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Inflation and the Ukraine war weigh on Big Tech’s advertising profits

Google, Apple, Facebook, Amazon and Microsoft reported earnings this week. JUSTIN TALLIS / AFP via Getty Images

The first three months of 2022 proved to be a difficult time for US Big Tech companies, whose business is heavily dependent on digital advertising. Rising inflation, Russia’s invasion of Ukraine and other unfavorable macro factors forced advertisers to cut marketing budgets, resulting in lower profits for platforms like YouTube, Google and Facebook.

On April 26, Alphabet, the parent company of Google and YouTube, reported an 8 percent drop in profits of $ 16.44 billion from a year earlier for the quarter ending March 31. The figure missed Wall Street analysts’ expectations of $ 17.3 billion, marking the Alphabet’s biggest declining profit since the pandemic.

Alphabet attributed its disappointing earnings to slowing revenue growth in its Google search and YouTube businesses as advertisers cut marketing budgets amid rising inflation. The loss of the Russian market, which accounted for 1 percent of the company’s global revenue last year, did not help.

Russia’s invasion of Ukraine, which began on February 24, “had a huge impact on YouTube ads compared to the rest of Google,” Ruth Porat, Alphabet’s chief financial officer, told analysts during a conference call on April 26.

Alphabet suspended most of its commercial activities in Russia in early March as part of a boycott that hundreds of U.S. companies joined. The closure also affected Alphabet’s business in other parts of Europe. “Right from the beginning of the war, there was a decline in advertising consumption, especially on YouTube in Europe,” Porat said.

Meta, Facebook’s parent company, saw a similar impact on its digital advertising business in the first three months of 2022. On April 27, Meta reported quarterly revenue of $ 27.9 billion, missing analysts’ estimate of $ 28.2 billion. The profit came to $ 7.5 billion. Although it exceeded expectations, it represented a dramatic drop of 21 percent from a year earlier, mainly due to the company’s large investment in its metaverse project.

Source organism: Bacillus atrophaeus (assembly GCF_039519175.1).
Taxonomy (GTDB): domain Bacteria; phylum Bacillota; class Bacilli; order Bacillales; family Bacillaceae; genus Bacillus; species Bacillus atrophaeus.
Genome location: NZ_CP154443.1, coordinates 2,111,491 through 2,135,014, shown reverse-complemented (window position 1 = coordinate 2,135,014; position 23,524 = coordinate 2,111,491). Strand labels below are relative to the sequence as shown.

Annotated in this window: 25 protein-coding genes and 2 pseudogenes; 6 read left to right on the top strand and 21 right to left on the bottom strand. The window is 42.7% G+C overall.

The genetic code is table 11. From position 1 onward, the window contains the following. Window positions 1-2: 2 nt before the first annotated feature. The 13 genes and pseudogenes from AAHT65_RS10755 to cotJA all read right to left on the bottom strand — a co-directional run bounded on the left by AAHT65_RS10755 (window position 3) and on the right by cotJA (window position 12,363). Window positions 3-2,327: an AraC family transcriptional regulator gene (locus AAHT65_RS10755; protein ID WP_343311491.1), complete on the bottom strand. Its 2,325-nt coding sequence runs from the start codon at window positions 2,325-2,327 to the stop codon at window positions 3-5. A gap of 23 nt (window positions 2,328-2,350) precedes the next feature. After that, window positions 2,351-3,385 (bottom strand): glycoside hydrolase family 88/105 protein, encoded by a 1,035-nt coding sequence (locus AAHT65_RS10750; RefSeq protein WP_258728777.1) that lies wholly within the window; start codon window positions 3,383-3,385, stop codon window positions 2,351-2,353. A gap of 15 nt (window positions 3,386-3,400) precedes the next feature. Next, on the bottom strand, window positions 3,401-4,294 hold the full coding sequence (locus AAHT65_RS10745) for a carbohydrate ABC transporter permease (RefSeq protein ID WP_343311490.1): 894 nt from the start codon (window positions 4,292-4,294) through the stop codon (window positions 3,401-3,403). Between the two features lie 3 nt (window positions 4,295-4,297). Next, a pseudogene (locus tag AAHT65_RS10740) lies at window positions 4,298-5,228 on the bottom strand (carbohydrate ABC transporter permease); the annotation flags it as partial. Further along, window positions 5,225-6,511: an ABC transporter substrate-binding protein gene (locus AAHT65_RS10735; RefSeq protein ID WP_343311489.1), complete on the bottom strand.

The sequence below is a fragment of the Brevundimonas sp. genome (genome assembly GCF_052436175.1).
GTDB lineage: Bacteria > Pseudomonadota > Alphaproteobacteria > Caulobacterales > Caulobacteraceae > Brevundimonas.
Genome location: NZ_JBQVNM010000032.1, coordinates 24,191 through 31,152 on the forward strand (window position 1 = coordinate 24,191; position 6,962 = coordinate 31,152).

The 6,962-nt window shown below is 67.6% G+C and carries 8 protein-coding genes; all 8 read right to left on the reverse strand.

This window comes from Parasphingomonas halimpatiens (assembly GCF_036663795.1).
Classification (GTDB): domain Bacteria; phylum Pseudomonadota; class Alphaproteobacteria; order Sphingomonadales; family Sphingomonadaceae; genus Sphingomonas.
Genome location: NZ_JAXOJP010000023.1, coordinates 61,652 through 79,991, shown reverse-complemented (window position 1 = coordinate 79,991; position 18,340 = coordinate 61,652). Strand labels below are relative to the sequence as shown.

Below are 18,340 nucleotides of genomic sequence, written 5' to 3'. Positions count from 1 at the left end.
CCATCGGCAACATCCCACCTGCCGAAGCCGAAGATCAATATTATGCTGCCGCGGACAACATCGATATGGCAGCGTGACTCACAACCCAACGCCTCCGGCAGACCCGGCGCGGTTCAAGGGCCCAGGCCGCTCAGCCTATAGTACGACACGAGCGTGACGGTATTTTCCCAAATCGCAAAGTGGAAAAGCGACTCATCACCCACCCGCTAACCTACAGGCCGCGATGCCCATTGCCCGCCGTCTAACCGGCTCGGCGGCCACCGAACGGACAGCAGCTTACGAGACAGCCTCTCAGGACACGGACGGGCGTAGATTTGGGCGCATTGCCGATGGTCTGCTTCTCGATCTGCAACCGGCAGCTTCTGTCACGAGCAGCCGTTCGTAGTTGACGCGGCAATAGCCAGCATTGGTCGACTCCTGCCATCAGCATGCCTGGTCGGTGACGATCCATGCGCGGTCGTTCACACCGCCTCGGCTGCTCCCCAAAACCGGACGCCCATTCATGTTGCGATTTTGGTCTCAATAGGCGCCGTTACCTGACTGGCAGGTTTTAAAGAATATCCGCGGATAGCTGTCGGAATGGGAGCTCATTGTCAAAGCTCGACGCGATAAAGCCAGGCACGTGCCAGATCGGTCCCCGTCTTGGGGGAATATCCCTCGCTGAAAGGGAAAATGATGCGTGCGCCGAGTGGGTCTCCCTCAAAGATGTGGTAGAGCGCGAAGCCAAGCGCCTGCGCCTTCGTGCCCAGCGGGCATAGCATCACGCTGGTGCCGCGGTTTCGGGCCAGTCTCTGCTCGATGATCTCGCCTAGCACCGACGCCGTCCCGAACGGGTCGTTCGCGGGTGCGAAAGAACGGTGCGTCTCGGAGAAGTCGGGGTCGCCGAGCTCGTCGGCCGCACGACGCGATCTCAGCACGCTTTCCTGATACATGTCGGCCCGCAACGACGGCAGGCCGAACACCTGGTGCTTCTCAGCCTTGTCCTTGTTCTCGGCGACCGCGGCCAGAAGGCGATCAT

Russia is an important factor for Meta

During a earnings call, Meta CEO Mark Zuckerberg said Russia was a key factor weighing on its first-quarter results. In the wake of the war, Meta stopped accepting ads from Russian advertisers globally. Facebook was also blocked in Russia by its government for banning its citizens from viewing anti-Russia content. The company did not discuss inflation-related impact.

Technology companies with a more diversified business had a more successful quarter. Microsoft, which reported earnings the same day as Alphabet, had a 25 percent increase in profit for the quarter, driven by strong growth (46 percent) in its cloud services.

When Microsoft CEO Satya Nadella was asked about the impact of rising inflation on the company’s business, Satya Nadella said he did not hear customers wanting to cut IT budgets as a result of inflation. In fact, he said the opposite is true: Companies are looking for ways to reduce labor costs through technology. “Some of these projects are the way they want to accelerate their transformation or, for that matter, automation,” Nadella said. “I have not seen this level of demand for automation technology improve productivity because in an inflationary environment, software is the only deflationary force.”

Like Alphabet, Microsoft also suspended all services and sales in Russia in March. But Russia represented a smaller share (less than 1 percent) of Microsoft’s total business. The company expects that the war in Ukraine will reduce its revenue in the next quarter by $ 110 million, or 0.2 percent of the total.

Inflation and the war in Ukraine take a toll on large technology companies that rely on advertising

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